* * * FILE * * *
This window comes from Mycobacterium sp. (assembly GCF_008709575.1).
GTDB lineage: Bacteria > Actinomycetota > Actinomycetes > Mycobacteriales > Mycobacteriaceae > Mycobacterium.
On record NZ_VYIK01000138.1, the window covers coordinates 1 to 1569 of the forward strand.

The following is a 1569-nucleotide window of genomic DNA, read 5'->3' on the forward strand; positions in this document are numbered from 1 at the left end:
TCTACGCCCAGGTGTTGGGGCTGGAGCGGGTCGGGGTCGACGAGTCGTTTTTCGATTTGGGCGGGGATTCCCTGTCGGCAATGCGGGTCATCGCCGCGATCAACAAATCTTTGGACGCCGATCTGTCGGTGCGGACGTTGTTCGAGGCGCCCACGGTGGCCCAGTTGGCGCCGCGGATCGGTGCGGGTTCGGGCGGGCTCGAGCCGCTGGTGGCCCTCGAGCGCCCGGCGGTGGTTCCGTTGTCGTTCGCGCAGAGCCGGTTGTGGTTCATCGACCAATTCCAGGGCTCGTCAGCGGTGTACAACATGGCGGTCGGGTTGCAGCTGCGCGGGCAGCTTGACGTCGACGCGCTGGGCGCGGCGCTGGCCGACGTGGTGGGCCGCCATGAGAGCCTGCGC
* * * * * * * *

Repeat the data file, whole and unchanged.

This window comes from Mycobacterium sp. (assembly GCF_008709575.1).
GTDB lineage: Bacteria > Actinomycetota > Actinomycetes > Mycobacteriales > Mycobacteriaceae > Mycobacterium.
On record NZ_VYIK01000138.1, the window covers coordinates 1 to 1569 of the forward strand.

The following is a 1569-nucleotide window of genomic DNA, read 5'->3' on the forward strand; positions in this document are numbered from 1 at the left end:
TCTACGCCCAGGTGTTGGGGCTGGAGCGGGTCGGGGTCGACGAGTCGTTTTTCGATTTGGGCGGGGATTCCCTGTCGGCAATGCGGGTCATCGCCGCGATCAACAAATCTTTGGACGCCGATCTGTCGGTGCGGACGTTGTTCGAGGCGCCCACGGTGGCCCAGTTGGCGCCGCGGATCGGTGCGGGTTCGGGCGGGCTCGAGCCGCTGGTGGCCCTCGAGCGCCCGGCGGTGGTTCCGTTGTCGTTCGCGCAGAGCCGGTTGTGGTTCATCGACCAATTCCAGGGCTCGTCAGCGGTGTACAACATGGCGGTCGGGTTGCAGCTGCGCGGGCAGCTTGACGTCGACGCGCTGGGCGCGGCGCTGGCCGACGTGGTGGGCCGCCATGAGAGCCTGCGC